The landslip of 1880[edit]

1875
1880
A general view of the north end of Naini Tal before and after the landslip of 1880.

In September 1880 a landslide ('the landslip of 1880') occurred at the north end of the town, burying 151 people. The first known landslide had occurred in 1866, and in 1879 there was a larger one at the same spot, Alma Hill, but "the great slip occurred in the following year, on Saturday 18 September 1880."[8]

"Two days preceding the slip there was heavy rain, ... 20 inches (510 mm) to 35 in (890 mm) fell during the 40 hours ending on Saturday morning, and the downpour still lasted and continued for hours after the slip. This heavy fall naturally brought down streams of water from the hill side, some endangering the Victoria Hotel, ... (which) was not the only building threatened ... Bell's shop, the Volunteer Orderly Room and the Hindu (Naina Devi) temple were scenes of labour with a view to diverting streams. At a quarter to two the landslip occurred burying those in and around the buildings mentioned above."[8]

The number of dead and missing were 108 Indian and 43 British nationals. (See poem by Hannah Battersby on the page Literary references to Nainital.) The Assembly Rooms and the Naina Devi Temple were destroyed in the disaster. A recreation area known as 'The Flats' was later built on the site and a new temple was erected. To prevent further disasters, storm water drains were constructed and building bylaws were made stricter.

Establishment of schools[edit]

St. Joseph's College, Nainital from Tiffin Top (Dorothy's Seat)
A view of the Nainital town, 1885

In the latter half of the 19th century a number of "European" schools for boys and girls were founded in Nainital. During the Victorian and Edwardian eras, students in these schools consisted largely of children of British colonial officials or soldiers. The Diocesan Girls' High School, now known as All Saints' College, was established in 1869, near where the High Court of Uttarakhand stands today. By 1906, there were over half a dozen such schools,[8] including the Diocesan Boys' School (later renamed Sherwood College) and the Philander Smith's college (later renamed Halett War School, currently Birla Vidya Mandir).

St. Joseph's College, Nainital, a day-boarding and residential school built by Irish brothers[citation needed] in 1888, celebrated its 125th anniversary in 2013. St. Joseph's College is popularly known as SEM. Another school was St. Mary's Convent, popularly known as Ramnee, in 1878.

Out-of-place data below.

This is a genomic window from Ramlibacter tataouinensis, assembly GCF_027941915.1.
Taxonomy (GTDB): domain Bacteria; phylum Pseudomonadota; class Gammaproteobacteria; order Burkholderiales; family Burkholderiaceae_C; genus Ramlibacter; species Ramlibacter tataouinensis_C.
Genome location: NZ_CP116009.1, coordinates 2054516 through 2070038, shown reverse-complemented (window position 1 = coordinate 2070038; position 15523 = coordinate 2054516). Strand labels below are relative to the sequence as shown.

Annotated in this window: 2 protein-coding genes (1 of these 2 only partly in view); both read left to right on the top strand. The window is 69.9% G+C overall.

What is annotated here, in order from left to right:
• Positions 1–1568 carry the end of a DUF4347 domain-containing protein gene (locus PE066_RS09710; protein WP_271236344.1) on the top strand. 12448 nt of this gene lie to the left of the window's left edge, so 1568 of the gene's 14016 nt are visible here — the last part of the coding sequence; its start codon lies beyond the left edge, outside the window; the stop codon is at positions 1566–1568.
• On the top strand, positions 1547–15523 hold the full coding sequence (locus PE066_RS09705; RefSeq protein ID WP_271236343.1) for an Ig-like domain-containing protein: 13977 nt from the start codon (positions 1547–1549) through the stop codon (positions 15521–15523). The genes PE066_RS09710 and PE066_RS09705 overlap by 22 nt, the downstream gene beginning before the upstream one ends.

Libraries[edit]

There are a number of libraries in the Nainital area. Among them are the Durga Lal Shah Municipal Public Library, on the Mall, founded in 1934;[9] the Uttarakhand Academy of Administration, Library and Documentation Center, Mallital;[10] the ARIES Observatory Library;[11] and the Kumaon University Library, Nainital.[12]

Famous people with links to Nainital[edit]

Gallery[edit]

See also[edit]

Notes and references[edit]

  • Bateman, Josiah (1860), The Life of The Right Rev. Daniel Wilson, D.D., Late Lord Bishop of Calcutta and Metropolitan of India, Volume II, John Murray, Albemarle Street, London. 
  • Corbett, SAYUJ (2000 (2002)), Inter H.G.S – Indian Culture in Daily Life., Oxford India Reprint  Check date values in: |date= (help)
  • Corbett, Jim (2002) [1948], The Man Eating Leopard of Rudraprayag, Oxford India Reprint 
  • Corbett, Jim (2002) [1954], The Temple Tigers and More Man-Eaters of Kumaon, Oxford India Reprint 
  • Fayrer, Joseph (1900), Recollections of my life, William Blackwood and Sons, Edinburgh and London 
  • Imperial Gazeteer of India (1908), Imperial Gazeteer of India, Volume 18, pp. 322–323., Oxford University Press, Oxford and London 
  • Kennedy, Dane (1996), The Magic Mountains: Hill Stations and the British Raj, University of California Press, Berkeley, Los Angeles, and Oxford. 264 pages. 
  • Kipling, Rudyard (1889), The Story of the Gadsbys, Macmillan and Company, London 
  • Kipling, Rudyard (1895), Under the Deodars, Macmillan and Company, London 
  • McLaren, Eva Shaw (1920), Elsie Inglis: The Woman with the Torch, Macmillan and Company, New York 
  • M'Crindle, J.W. (1901), Ancient India: As Described in Classical Literature, Archibald ConstaHble & Company, Westminster 
  • Murphy, C.W. (1906), Notes on Wanderings in the Himmala, containing descriptions of some of the grandest scenery of the snowy range, among others of Naini Tal, Agra Akhbaar Press, Agra 

External links[edit]